Love Yourself First

A few weeks ago I came across this quote: “Love is a serious mental disease” by Plato Phaedrus, one of the world’s most influential ancient Greek philosophers and it made me think as to why the correlation between love and mental disease was made. So, I researched it, only to find:

Love is “an intangible connection between two people that feels exceptionally good.”

The strength and depth of the connection is determined by two conditions:

1. The level of self-acceptance each person has for themselves.

2. How open, honest and exposed each individual is willing to be.

Qualities always present with these connections are:

· Trust – believing in one’s integrity and good intentions towards you.

· Respect – concluding they are good and worthy of appreciation.

· Affection – demonstrating your good intentions through your actions.

Love is not an emotion. It is the connection.

Our feelings are a reaction to the quality of that connection. The part I find most interesting in this definition is the conditions that make love more powerful. First, Self-Acceptance. You’ve heard the phrase “you can’t love someone more than you love yourself.”

What exactly does that mean and how does it work? If there are aspects of yourself you reject, these issues are your hot buttons; and they are a source of discomfort. When someone hits one of your buttons, you’ll react to the discomfort with blame, shame, disrespect and withhold your affection until the discomfort dissipates. And if they trigger something painful inside you, you’ll react with fear, hurt or anger. That’s why accepting all of yourself, creates ideal conditions for experiencing more and deeper love. There’s less button-stuff to get in the way. Connection is about fear and dependency, and has more to do with love of self than love of another.

Love is a practice, it is not something you find or don’t find.

You can practice love for the rest of your life. It is one of the most profound emotions known to human beings. And there are many kinds. It is not how you feel, it is more about how you act. Try to think of it in this way and you won’t go far wrong. If you treat it as a feeling, when you are getting something from someone else and then you stop getting it then your feelings will change along with your behavior. An example of this is, if you start to act a certain way and are not requiring someone else to be something they are not, then that love is unconditional. Therefore, it is not based on what someone else does or says, which means you can continue to act the same way regardless of how other people behave.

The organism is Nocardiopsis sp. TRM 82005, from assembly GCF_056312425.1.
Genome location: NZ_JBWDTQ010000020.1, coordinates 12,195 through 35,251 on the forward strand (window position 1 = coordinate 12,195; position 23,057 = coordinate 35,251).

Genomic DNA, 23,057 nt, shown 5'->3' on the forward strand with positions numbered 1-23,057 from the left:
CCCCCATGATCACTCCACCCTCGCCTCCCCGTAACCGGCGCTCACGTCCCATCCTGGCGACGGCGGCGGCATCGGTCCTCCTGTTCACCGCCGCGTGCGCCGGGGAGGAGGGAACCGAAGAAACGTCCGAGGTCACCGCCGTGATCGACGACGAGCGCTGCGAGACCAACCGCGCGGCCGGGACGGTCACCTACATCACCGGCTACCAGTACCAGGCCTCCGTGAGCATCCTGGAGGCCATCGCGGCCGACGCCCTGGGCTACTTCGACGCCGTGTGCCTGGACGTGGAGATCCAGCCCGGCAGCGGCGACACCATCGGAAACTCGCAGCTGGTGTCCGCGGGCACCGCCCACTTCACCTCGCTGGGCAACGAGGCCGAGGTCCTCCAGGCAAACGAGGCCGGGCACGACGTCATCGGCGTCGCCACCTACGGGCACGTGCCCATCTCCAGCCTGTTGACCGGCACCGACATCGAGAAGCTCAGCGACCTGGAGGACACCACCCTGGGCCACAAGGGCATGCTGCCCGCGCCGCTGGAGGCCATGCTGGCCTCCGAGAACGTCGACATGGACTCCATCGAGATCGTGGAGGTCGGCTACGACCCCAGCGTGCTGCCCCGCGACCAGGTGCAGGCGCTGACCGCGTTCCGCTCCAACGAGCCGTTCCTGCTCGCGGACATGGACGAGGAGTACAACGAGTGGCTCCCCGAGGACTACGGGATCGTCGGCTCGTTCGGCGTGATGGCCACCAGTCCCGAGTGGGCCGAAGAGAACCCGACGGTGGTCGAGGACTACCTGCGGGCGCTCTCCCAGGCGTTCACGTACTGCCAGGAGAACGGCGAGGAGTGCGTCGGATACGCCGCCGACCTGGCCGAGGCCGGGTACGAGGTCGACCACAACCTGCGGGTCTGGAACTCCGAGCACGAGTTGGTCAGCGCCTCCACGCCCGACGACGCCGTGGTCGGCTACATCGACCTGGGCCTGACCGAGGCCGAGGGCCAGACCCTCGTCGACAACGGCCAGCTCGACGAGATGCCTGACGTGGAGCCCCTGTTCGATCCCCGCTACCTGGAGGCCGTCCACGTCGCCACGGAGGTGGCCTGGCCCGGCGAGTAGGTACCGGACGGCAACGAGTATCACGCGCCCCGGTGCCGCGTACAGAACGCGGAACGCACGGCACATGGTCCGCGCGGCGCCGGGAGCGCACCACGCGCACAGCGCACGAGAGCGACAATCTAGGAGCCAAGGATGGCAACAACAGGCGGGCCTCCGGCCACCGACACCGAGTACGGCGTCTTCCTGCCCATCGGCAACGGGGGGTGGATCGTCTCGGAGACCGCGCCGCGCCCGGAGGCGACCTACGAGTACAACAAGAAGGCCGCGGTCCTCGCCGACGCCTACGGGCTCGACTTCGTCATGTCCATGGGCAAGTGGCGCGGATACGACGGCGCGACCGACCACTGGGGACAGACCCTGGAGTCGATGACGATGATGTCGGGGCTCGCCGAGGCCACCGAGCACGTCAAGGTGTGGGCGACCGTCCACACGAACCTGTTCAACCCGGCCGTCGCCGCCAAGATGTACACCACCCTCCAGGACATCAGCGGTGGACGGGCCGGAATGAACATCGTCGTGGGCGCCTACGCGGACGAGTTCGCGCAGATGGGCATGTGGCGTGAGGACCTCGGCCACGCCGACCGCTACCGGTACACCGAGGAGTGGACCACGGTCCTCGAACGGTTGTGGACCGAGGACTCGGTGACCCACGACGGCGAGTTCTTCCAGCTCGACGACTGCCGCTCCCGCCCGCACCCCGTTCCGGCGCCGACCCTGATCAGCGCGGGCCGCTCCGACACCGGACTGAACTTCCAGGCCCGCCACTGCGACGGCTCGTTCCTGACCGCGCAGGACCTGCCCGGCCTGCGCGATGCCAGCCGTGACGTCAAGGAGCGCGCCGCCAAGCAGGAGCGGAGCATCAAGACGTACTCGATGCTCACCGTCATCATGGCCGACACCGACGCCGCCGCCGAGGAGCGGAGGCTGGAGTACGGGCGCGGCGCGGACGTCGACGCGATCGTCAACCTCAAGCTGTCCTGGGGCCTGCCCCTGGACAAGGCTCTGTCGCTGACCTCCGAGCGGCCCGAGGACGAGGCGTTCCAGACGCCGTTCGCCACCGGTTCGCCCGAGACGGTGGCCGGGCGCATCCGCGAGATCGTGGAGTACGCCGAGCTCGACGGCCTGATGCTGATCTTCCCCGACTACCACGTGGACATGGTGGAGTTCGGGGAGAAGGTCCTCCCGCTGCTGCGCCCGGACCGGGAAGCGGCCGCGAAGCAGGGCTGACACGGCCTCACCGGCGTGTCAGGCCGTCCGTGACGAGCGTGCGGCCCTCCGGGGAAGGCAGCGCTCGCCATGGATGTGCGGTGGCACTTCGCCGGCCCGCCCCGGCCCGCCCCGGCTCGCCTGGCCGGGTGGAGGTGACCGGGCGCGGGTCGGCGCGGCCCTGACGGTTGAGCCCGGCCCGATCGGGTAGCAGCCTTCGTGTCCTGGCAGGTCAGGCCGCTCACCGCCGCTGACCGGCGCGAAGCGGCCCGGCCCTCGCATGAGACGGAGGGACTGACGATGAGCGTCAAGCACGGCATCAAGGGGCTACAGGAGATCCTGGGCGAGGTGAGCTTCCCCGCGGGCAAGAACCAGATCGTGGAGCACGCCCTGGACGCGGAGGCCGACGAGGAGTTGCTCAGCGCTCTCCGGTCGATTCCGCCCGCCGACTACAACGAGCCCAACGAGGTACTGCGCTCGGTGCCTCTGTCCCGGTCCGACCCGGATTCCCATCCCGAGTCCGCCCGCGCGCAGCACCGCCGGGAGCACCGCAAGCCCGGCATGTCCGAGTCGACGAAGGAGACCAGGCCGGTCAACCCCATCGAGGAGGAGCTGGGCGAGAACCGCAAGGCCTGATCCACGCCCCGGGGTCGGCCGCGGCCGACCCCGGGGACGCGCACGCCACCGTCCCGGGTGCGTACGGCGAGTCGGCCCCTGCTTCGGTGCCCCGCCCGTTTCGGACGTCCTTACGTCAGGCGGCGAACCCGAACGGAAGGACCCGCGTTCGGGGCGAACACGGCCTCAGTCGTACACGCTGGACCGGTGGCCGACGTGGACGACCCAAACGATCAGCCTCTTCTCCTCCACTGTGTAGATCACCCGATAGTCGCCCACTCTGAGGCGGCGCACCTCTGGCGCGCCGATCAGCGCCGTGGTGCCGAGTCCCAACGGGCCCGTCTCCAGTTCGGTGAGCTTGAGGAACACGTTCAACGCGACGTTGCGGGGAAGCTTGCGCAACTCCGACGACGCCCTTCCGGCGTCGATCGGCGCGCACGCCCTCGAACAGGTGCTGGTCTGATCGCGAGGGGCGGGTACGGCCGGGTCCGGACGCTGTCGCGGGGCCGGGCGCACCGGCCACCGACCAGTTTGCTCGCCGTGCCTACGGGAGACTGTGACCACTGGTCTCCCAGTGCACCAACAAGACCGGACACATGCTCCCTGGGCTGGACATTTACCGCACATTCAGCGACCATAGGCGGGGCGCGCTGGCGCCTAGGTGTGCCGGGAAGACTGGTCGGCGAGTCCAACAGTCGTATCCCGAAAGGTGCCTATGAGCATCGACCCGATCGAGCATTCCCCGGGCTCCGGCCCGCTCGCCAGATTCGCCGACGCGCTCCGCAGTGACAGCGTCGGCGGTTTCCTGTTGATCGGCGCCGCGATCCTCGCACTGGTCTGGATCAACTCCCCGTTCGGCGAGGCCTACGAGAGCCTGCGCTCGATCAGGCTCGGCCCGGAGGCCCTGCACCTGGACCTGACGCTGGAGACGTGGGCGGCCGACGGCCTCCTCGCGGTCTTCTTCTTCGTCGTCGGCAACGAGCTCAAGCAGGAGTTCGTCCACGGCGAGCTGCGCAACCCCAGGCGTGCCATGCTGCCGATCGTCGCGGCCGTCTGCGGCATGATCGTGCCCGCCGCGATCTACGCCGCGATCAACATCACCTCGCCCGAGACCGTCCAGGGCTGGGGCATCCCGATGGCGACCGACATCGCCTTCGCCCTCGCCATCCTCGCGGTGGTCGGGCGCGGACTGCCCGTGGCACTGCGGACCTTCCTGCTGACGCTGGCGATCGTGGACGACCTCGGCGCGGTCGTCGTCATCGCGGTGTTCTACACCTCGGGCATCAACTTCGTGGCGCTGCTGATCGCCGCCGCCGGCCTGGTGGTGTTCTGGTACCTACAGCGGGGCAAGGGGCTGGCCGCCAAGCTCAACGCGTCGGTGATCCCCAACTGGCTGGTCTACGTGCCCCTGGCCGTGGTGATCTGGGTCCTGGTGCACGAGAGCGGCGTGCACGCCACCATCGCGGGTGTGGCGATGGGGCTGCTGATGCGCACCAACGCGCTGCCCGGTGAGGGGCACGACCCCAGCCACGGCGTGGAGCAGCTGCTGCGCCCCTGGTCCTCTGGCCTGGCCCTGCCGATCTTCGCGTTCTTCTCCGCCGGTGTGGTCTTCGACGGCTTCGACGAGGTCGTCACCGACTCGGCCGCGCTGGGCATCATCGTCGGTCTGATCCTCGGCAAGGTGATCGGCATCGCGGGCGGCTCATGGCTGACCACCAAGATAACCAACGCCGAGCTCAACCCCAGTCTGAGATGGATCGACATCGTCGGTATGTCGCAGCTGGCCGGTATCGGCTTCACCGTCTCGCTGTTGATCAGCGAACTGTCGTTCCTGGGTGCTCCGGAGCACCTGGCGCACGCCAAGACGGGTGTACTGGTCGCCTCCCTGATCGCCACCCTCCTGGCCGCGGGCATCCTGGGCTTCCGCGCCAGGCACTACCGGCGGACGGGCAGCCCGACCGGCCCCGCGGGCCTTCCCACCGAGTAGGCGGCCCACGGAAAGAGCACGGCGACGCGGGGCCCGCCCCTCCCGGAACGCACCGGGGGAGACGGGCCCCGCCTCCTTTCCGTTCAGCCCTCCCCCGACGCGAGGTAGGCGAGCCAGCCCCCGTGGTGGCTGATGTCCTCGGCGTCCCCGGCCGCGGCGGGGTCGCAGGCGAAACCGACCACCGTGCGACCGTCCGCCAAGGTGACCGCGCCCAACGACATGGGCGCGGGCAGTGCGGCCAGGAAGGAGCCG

Understanding that Love is an action that is practiced but should be giving to ourselves first, I decided to identify the meaning of disease. Nowadays the word is more commonly used to refer to an illness or disorder. According to Plato, dis-ease (from old French and ultimately Latin) is literally the absence of ease or elbow room. The basic idea is of an impediment to free movement. This provided insight into how it internally impacts us to the point where some are willing to change and others refuse to accept changes. Because it is an action, we can feel uncomfortable in this act…causing a feeling of limited “elbow room”.

To love someone under any circumstance is a true test of unconditional loving.

And although it may seem simple, it is probably one of the toughest attributes to possess. This requires an unconditional love of yourself first, so you can have the strength of heart and mind to give the same to another human being. This is where we fall down. Within our society there seems to be so much pressure to be perfect that loving ourselves has become a pretty hard task to achieve, but it is the key to total, unconditional love of all others.

Monretta Vega, LPC


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